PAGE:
Bingo lingo, thankfully it rhymes because it is a pivotal part of the legacy of this classic game. Offline bingo in the UK peaked in the 1960s to 1980s, with more people attending UK bingo halls in the 60s than topflight football matches. Bingo language is still widely used today in the online sphere which has helped to kickstart something of a resurgence of the game, which fell into decline in bingo halls during the 1990s. Being one of the most light-hearted forms of gambling, the best online bingo is all about having a laugh and a good time. Honour your nans and grandads by keeping bingo language alive!
Bingo Number Nicknames
To keep the party spirit up, no deposit bingo free money callers will use phrases to accompany the calling of particular numbers. Get your bingo names knowledge started with the phrases below.
6 – Tom Mix
A straight up rhyme and reference to Western silent film star Tom Mix.
9 – Doctor’s Orders
During the Second World War, army medics gave out a laxative pill called Number 9.
44 – Droopy Drawers
A cheeky rhyme referring to saggy trousers.
88 – Two Fat Ladies
One of many bingo lingo phrases which refer to the aesthetic appearance of the numbers themselves. 88 is said to look like two ladies stood next to each other. Players would often retort to the bingo caller with ‘Wobble, wobble.’ If the above are too confusing, check out some slot games instead.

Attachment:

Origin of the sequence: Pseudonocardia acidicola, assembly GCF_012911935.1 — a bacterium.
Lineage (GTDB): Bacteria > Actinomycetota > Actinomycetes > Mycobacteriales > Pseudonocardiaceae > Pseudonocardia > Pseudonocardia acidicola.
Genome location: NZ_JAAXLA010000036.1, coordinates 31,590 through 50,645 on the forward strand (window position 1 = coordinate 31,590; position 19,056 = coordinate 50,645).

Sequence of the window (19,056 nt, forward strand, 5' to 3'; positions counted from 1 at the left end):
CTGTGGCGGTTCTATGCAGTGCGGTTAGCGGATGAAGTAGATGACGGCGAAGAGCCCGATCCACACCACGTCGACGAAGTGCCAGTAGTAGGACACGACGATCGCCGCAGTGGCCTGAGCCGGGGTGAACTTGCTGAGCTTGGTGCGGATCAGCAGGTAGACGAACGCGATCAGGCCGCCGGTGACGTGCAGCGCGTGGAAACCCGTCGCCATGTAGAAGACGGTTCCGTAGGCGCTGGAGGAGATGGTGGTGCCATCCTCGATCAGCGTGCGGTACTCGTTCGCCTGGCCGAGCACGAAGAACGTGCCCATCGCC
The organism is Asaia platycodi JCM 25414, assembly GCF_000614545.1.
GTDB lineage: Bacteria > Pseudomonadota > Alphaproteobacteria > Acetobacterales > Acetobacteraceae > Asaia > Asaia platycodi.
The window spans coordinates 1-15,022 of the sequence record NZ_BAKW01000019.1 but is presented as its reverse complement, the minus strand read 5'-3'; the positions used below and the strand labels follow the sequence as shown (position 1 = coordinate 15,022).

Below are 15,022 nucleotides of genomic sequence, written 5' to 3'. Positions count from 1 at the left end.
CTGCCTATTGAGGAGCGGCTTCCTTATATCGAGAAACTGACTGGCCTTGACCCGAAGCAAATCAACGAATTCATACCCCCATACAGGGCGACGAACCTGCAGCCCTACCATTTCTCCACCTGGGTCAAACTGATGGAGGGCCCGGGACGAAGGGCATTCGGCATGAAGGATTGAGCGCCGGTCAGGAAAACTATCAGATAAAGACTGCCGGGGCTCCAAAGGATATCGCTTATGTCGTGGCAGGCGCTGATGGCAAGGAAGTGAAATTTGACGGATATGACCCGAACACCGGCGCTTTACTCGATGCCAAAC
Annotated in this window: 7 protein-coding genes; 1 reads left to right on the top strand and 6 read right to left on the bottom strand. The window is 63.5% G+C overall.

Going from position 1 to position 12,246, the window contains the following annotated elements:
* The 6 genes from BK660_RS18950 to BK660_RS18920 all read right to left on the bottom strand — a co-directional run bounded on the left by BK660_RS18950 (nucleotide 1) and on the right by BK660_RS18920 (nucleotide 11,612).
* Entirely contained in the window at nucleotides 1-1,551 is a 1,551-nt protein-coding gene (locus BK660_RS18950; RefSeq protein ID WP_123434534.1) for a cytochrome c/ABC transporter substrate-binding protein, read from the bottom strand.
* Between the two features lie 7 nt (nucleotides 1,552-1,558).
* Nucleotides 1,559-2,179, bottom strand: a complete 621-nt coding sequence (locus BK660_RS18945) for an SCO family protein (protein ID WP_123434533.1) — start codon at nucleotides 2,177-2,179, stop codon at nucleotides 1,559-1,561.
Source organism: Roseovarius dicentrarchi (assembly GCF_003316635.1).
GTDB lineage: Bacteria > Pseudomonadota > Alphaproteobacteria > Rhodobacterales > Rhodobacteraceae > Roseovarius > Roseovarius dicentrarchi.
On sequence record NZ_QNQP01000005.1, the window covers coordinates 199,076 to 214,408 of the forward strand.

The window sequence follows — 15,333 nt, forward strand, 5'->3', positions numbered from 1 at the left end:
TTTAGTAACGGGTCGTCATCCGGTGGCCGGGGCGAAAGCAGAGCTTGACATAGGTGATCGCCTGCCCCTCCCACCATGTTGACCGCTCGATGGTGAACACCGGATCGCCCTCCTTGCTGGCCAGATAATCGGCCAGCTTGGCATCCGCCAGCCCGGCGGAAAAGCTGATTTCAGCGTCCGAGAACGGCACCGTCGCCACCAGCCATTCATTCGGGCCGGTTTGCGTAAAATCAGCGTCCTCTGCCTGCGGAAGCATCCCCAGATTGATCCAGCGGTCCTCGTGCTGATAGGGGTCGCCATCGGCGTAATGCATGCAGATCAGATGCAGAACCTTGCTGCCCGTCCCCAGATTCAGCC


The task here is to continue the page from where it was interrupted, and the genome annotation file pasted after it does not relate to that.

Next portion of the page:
UK Bingo Lingo Revamp
As you will have noticed, many bingo lingo terms contain quite old references, as the game surged in popularity some 60 years ago. While online bingo has created an entirely new demographic of younger bingo players, offline bingo is still enjoyed by many around the country. Before online bingo really kicked off, holiday makers Butlins attempted in 2003 to revitalise bingo with some new names for the bingo calls which used references more akin to modern times. If you play bingo in a bingo hall or at a holiday resort these days, you may just hear some of these new phrases. Our verdict is, if it sounds good and gets a chuckle, go for it!
8 – Gareth Gates
A reference to the runner up of the debut series of Pop Idol in 2001. Top marks for this one for referencing the cultural phenomenon that was that series, in addition to deploying a smart rhyme. This replaced ‘Garden gate’, so it was a natural replacement.
52 – Chicken vindaloo
Bingo lingo UK could not be without what is essentially the national dish. Another solid rhyme here too.
71 – J-Lo’s Bum
Perhaps more a sign of the times of 2003 than today, this addition did bring the house down at Butlins back then, replacing the traditional ‘Bang on the drum’.
Last Thoughts on Bingo Lingo
Bingo language livens things up and keeps the game alive. Your nan would be delighted to see you engaging with the spirit of bingo games lingo so enthusiastically. Times have once again moved on since 2003, so we recommend you use these phrases and come up with some of your own to spice up of the many online bingo chat rooms at Umbingo.